And no question, in this border town right on the edge of the Navajo Nation, that a mention of ethnicity is pointed directly at our suffering neighbors who have been hit harder than anywhere else in our four corners.

I had someone tell me in the grocery store that she wishes “they” wouldn’t come here to shop – so that she can go mask-free.

Maybe we could have brown people hours and white people hours.

Makes me want to move to Shiprock.

I want to hurl. I am so angry.

And so disappointed in my community.

This is a community of people who pride themselves on being good neighbors and helping each other in times of need. Not wearing masks probably isn’t helping.

Chance are, wearing one is helping. At least there’s a chance of it being beneficial to self and others, while we know for certain that no face protection helps no one.

Sure, they’re uncomfortable. And annoying.

But if I choose to wear one, that’s my choice. Just like some folks are making the choice to not wear one (based on the constitution and personal preference, not on the scientific information that we all have access to.)

Don’t fucking ride my ass if I err on the side of caution

I want to walk away from this global pandemic knowing that I did everything I could to keep safe my children, my mother, my sick friends, someone else’s grandmother or husband or child. If I needlessly wear a mask for a while, so be it.

It’s none of your business. I am not hurting you. I am not violating your constitutional rights. I am not going to get you sick, that’s for sure.

The maskless can’t say the same thing about not affecting me.

So, if you are making the decision to put me, the compromised husband, a newborn baby, a nurse or grocery store employee, at risk, go ahead and do that.

If your conscience allows.

But do not give me shit about it.

It has taken everything in me to not respond to each and every cruel and immature comment that I have seen on Facebook (including some of those whose words are coming through layers of folded cloth and coffee filters.) But I refuse to get involved in debates with people behaving poorly in inappropriate forums.

I know that trying to convince anyone on either side of the debate is fruitless at this point. Not my purpose here, although it would be nice if my ranting gives at least one bare-faced community member pause for thought. I’m stating my opinion, but I am not holding out hope that I’m going to change anyone’s mind.

My point is this:

Shut. The Fuck. up.

Don’t be ugly.

Be kind.

If you want to be catty and condescending and critical and cruel, go ahead. But I certainly don’t want to hear it.

Do they make masks that cover the ears?

 

 

Residual Pain

There are a few times in my life over which I still carry much grief.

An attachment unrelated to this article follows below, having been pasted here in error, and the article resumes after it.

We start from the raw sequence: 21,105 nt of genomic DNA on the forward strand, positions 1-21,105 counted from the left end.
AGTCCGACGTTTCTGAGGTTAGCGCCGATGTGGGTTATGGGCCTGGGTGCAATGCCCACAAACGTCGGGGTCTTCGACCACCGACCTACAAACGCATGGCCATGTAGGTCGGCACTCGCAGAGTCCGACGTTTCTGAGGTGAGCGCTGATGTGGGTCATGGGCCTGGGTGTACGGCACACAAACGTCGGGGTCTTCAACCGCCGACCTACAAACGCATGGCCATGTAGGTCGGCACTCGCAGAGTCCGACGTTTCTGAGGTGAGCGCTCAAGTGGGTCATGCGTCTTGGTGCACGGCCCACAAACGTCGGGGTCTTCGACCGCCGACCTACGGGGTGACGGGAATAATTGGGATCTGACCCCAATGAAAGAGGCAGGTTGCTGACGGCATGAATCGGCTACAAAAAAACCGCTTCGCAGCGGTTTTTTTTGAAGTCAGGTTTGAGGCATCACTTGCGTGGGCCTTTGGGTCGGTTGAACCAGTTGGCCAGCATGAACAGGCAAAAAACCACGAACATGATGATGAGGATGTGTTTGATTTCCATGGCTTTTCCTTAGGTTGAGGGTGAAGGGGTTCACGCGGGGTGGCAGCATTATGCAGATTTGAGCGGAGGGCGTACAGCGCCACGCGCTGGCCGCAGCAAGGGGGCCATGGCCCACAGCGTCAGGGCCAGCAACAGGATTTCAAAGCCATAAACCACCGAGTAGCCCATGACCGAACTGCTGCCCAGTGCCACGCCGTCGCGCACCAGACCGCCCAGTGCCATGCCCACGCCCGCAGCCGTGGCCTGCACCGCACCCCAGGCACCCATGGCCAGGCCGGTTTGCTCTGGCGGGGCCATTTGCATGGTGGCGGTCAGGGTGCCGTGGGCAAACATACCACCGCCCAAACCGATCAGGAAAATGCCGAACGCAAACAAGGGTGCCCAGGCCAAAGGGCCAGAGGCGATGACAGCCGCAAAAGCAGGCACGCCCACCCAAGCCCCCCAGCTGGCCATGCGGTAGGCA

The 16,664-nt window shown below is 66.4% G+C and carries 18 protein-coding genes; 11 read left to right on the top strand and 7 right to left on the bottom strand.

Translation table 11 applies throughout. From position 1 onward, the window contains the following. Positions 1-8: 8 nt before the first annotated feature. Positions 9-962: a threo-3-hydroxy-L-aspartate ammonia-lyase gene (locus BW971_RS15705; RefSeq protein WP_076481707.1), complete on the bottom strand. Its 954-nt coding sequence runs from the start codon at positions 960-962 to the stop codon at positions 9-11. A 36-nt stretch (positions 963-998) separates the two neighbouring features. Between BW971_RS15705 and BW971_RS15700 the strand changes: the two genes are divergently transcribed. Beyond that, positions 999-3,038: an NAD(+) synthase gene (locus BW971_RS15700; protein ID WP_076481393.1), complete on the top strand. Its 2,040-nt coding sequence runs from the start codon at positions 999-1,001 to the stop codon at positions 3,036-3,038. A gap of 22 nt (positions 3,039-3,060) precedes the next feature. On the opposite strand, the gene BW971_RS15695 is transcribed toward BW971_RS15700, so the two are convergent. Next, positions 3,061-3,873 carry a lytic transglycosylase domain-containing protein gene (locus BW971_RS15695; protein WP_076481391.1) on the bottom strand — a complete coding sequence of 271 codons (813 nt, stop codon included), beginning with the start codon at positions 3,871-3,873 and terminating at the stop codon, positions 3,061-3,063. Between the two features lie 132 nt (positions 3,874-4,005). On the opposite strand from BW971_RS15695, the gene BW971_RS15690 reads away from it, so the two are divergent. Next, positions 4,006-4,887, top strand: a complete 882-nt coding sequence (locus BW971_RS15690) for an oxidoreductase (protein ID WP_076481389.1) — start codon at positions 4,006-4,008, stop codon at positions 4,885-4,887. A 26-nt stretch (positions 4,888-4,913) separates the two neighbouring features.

Some events I’ve moved on from, and some, I can’t seem to shake completely.

Things that haunt me. Things that no longer make me feel like I’ve been punched in the gut but hit a tender spot for sure.

I look at the ones from which I can’t unstick and follow the common thread – thinking that if I can figure out why I can’t let go, then maybe I will be able to.

The ones that still won’t heal are the ones in which there was a loss of trust.

Betrayal. A lack of integrity. And misunderstanding of who I am as a person.

I still feel wronged by something I got in trouble for when I was 17.  I don’t even remember what the punishment was but I was innocent of the crime and I still want to say to my mom, “That was unjust. I didn’t deserve that.”

Unjust. That’s another piece of the pieces that I grieve.

Around these incidents, time periods, in each situation, I have felt as if I’m being treated unjustly.

As if my side of the story wasn’t heard, or that it even mattered.

And the result of a couple of these incidences involved loss of community.

And a lack of accountability.

I hate being the victim. It is a very unbecoming trait.

And yet, there are times when I do feel like I deserved better. Does admitting that make me a victim?

The loss of friends has been brutal. The loss of trust even more so.

There two of these pivotal moments in time that have been sort of in my face recently and I woke up this morning feeling sad. I wrote for a while, trying to sift through the layers down to what it is that I need to let go of, what I need to be able to do that, and what, ultimately, do I want as the end result.

I read this thing this morning about regret. Basically, it said that having true, honest regrets is a good thing, a healing thing, a way to move forward and basically, do things differently in your life.

I have regrets, for sure. Amongst other moments in time, I regret that I couldn’t manage to handle these situations better.

I wish that my emotions didn’t run amok when I feel misunderstood.

Being treated unkindly, disrespectfully, and not having a voice…those things cause me to raise my voice.

And those are the same damn things that still cause me to fester.

The biggest thing is that I really don’t know how to interact with certain folks.

There’s a desire to let bygones be bygones, to fall back into ease and comfort and laughter.

Move forward, put the past behind, hang out and just enjoy each other’s company like we used to.

But it’s not possible. You can’t go back to what was because it’s not what was anymore, it’s what is.

And what is feels all kinds of cattywampus.